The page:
The UWC Ikamva Lethu – Our Future Campaign 2016-2020 aims to raise XXXX over five years and is a build up towards the University’s 60th Anniversary. The campaign will hone in on three areas. Firstly, Student Funding, which we have named the SRC iKamva Lethu Fund– Our Future Student Fund. Our second area of focus is Infrastructure, titled Sakha iKamva – Building Our Future. Finally, there is our Development Fund, or Sikulisa iKamva – GrowingOur Future. The overarching goal of The UWC Ikamva Lethu – Our Future Campaign 2016-2020 is to strengthen the University’s capacity in those areas of excellence as outlined in its Institutional Operational Plan. The campaign will be driven by the Department for Institutional Advancement and led by the Rector and Vice- Chancellor, Professor Tyrone Pretorius. It will be supported by the Executive, council members the Board of Trustees, academics, staff students, alumni and professional services staff.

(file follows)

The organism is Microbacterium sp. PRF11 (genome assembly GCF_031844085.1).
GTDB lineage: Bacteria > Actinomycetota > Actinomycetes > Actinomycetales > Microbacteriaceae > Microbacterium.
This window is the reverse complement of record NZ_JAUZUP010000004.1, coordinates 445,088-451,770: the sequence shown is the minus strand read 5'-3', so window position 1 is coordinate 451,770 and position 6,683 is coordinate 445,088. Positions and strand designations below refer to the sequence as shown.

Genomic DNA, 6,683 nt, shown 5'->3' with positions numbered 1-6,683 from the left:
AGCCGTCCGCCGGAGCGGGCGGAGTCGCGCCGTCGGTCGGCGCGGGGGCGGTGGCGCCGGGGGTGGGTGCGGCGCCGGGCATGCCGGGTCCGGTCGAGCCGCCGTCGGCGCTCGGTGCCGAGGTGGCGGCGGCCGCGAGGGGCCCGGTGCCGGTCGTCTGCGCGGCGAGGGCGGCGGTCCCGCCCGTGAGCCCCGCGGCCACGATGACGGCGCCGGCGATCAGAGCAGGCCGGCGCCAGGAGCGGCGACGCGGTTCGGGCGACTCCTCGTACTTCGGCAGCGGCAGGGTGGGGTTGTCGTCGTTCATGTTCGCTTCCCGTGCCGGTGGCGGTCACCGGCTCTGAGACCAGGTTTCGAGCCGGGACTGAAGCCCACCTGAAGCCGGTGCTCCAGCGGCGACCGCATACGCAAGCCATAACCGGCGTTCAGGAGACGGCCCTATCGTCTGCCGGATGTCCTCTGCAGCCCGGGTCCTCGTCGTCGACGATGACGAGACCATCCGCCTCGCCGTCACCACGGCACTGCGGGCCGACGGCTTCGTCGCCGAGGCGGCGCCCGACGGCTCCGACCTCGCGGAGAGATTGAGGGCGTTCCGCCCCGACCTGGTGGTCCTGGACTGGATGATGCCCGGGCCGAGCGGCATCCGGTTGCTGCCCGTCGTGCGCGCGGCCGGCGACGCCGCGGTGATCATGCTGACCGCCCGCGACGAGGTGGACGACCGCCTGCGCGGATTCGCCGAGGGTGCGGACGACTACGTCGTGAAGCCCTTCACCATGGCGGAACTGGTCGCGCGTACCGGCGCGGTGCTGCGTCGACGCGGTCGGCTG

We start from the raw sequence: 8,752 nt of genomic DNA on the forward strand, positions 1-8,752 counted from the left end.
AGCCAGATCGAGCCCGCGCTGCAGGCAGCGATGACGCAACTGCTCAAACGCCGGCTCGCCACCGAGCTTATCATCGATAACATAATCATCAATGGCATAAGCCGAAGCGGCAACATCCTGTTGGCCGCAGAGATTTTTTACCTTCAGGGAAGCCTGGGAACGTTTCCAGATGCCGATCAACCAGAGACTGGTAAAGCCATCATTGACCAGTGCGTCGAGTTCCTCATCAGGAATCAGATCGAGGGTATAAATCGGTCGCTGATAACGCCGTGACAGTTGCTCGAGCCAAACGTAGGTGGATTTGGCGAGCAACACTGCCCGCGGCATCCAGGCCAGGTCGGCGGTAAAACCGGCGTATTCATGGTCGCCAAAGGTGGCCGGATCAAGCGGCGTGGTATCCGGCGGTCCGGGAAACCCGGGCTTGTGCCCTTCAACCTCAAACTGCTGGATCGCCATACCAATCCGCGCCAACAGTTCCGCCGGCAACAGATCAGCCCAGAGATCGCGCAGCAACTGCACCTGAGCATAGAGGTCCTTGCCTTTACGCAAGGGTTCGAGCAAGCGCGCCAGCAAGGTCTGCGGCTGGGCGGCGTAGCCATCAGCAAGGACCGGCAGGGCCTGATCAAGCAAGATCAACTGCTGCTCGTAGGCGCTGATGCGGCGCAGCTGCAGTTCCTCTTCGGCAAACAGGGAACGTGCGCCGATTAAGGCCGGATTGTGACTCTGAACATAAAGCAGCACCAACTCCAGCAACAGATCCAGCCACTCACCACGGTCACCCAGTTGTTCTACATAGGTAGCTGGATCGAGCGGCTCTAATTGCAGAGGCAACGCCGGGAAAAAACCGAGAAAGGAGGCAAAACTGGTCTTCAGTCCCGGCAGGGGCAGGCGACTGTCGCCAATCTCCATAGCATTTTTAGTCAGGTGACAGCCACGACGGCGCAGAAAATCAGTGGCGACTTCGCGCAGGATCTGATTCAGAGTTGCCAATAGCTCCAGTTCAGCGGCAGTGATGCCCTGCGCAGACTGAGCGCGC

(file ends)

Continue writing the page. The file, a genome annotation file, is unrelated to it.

These are uncertain, financially uncertain times for higher education in South Africa. Over the past two decades, income from tuition fees and state subsidies – coupled with the need to increase enrolment – has put growing pressures on university resources. At UWC, it is estimated that the university will have to grow its third-stream income by as much as 18% per year over the next five years if it is to maintain current standards and continue to generate a modest operating surplus. But UWC also has more ambitious goals. We want to become – and we’re already making strides in that direction – one of the leading universities in South Africa, Africa and, yes, the world. This means growth – especially in infrastructure. But we also want to cement our reputation as a university that offers opportunities to – and develops – students from all walks of life. Student protests at the end of 2015 has cast a harsh but perhaps timely spotlight on, among other things, the financial constraints under which many students operate. It also served as a caution to what can happen if those pressures are allowed to boil over. While the responsibility to deal with this fraught situation is not universities’ alone, it has placed a greater burden on institutions to develop and grow such third-stream incomes.